The Agenda

How a Sense of Cultural Superiority and Insecurity Create Economic Advantage

Amy Chua and Jed Rubenfeld have a forthcoming book (The Triple Package) on why some cultural groups flourish in the U.S. and others do not. Their thesis has been egregiously misrepresented as racist, on the grounds that identifying successful groups necessarily entails identifying less-successful groups, and for daring to articulate characteristics shared by the successful groups. First, it should be that said that the fact that some groups have been successful along certain dimensions (wealth accumulation, cultural influence, etc.) doesn’t make them intrinsically superior. Rather, their success is an artifact of the institutions of a particular society, and the cultural sensibilities that prevail. Change the institutions and some of the groups that flourish will likely find themselves less successful while others will capitalize on the shift. Cultural practices that are beneficial in one context might be poorly adapted to another. Second, the qualities Chua and Rubenfeld associate with successful groups aren’t unique to those groups, though they are difficult to replicate. Reading about the Chua and Rubenfeld thesis reminded me of the work of Barak Richman of Duke Law School, who has studied the intersection of the economic and cultural practices of Jewish diamond merchants — the following is the abstract of a short paper on “How Communities Create Economic Advantage“:

Diamonds are portable, easily concealable, and extremely valuable, thereby rendering courts powerless in policing diamond theft and credibly enforcing diamond credit sales. Since credit sales are highly preferable to simultaneous exchange, success in the industry requires an ability to enforce executory agreements that are beyond the reach of public courts. Relying on a reputation mechanism that is supported by a distinctive set of industry, family, and community institutions, Jewish diamond merchants have been able to enforce such contracts and have thus maintained industry leadership for several centuries. An industry arbitration system publicizes instances where promises are not kept. Intergenerational legacies induce merchants to deal honestly through their very last transaction, so that their children may inherit valuable livelihoods. And ultra-Orthodox Jews, for whom participation in their communities is paramount, provide important value-added services to the industry without posing the threat of theft and flight.

The diamond industry is idiosyncratic, and it should go without saying that qualities that prove advantageous in the diamond trade might not be of much use in other domains. Yet a strong reputation mechanism can regulate behavior in all kinds of beneficial ways, by promoting impulse control, etc. Chua and Rubenfeld have been mocked for suggesting that successful groups benefit both from a sense of superiority — of being separate and distinct from other groups, and in some sense better — and a sense of insecurity and the vulnerability that comes with it. But the connection should be obvious, as superiority and insecurity both contribute to a concern for the reputation of the broader group. How does my behavior reflect on those associated with me, whether they are part of my family or my extended family? I very much look forward to engaging with Chua and Rubenfeld’s ideas at greater length. They’ve been criticized for being imprecise, as it is hard to measure outcomes for many of the groups they’ve chosen — e.g., we don’t have solid numbers on household incomes for members of the LDS church. I find this is laughable, as it reflects the fact much of the intellectual work produced by our society fixates on the small handful of things that we can measure, even though the things we can’t measure, or can’t measure well, might actually be the most important. Hayek made this point in his 1974 Nobel Memorial Prize lecture:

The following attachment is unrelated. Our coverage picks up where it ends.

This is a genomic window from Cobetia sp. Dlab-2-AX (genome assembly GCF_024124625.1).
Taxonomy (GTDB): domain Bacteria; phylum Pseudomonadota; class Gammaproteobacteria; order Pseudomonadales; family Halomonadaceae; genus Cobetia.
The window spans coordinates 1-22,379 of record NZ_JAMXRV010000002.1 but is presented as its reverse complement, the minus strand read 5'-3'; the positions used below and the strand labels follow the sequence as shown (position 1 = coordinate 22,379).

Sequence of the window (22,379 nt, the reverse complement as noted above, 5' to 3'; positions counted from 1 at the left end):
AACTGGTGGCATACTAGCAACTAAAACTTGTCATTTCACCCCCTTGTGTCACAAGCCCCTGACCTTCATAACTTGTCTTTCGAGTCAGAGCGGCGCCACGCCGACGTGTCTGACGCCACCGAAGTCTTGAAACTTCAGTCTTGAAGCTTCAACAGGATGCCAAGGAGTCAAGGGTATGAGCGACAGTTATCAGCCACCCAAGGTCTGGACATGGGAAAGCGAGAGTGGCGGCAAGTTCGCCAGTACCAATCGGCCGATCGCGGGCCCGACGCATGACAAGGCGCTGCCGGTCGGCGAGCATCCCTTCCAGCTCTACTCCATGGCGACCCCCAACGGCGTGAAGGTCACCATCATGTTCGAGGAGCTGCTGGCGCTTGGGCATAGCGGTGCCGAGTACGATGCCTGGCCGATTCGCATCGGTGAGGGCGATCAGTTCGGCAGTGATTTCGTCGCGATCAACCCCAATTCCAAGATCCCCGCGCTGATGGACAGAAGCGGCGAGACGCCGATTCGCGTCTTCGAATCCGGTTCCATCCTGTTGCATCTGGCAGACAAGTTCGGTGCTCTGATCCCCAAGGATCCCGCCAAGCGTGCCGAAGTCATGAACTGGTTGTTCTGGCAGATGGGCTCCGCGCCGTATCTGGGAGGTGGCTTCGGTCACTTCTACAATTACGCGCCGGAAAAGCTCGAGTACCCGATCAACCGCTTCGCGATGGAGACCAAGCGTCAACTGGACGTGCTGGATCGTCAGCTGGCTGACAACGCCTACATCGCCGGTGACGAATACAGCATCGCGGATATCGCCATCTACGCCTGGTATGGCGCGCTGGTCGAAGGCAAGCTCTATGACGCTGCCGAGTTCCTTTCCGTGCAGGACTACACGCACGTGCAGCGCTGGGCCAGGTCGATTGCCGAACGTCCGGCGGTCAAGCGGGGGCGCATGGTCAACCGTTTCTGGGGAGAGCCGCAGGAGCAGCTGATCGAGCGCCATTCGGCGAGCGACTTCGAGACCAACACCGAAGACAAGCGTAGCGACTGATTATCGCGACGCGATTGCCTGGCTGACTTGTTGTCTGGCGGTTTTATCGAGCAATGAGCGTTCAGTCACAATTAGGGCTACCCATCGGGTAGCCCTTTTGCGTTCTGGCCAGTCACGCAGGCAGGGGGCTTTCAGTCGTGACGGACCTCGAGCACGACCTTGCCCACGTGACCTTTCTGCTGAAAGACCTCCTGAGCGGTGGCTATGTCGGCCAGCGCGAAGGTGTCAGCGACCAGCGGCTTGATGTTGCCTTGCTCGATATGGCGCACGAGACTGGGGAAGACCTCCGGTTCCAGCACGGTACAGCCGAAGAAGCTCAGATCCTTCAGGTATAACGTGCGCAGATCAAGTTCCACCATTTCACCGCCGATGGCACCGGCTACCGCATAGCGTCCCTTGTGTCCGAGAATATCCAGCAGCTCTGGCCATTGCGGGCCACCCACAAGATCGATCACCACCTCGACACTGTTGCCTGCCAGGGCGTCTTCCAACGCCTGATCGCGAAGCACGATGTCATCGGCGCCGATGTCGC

While in the physical sciences it is generally assumed, probably with good reason, that any important factor which determines the observed events will itself be directly observable and measurable, in the study of such complex phenomena as the market, which depend on the actions of many individuals, all the circumstances which will determine the outcome of a process, for reasons which I shall explain later, will hardly ever be fully known or measurable. 

We know: of course, with regard to the market and similar social structures, a great many facts which we cannot measure and on which indeed we have only some very imprecise and general information. And because the effects of these facts in any particular instance cannot be confirmed by quantitative evidence, they are simply disregarded by those sworn to admit only what they regard as scientific evidence: they thereupon happily proceed on the fiction that the factors which they can measure are the only ones that are relevant.

This is certainly not to say that we should try to get as much hard evidence as we can. But thinkers like Chua and Rubenfeld do us a service by reaching beyond the limits of what we can quantify.

Reihan Salam is president of the Manhattan Institute and a contributing editor of National Review.

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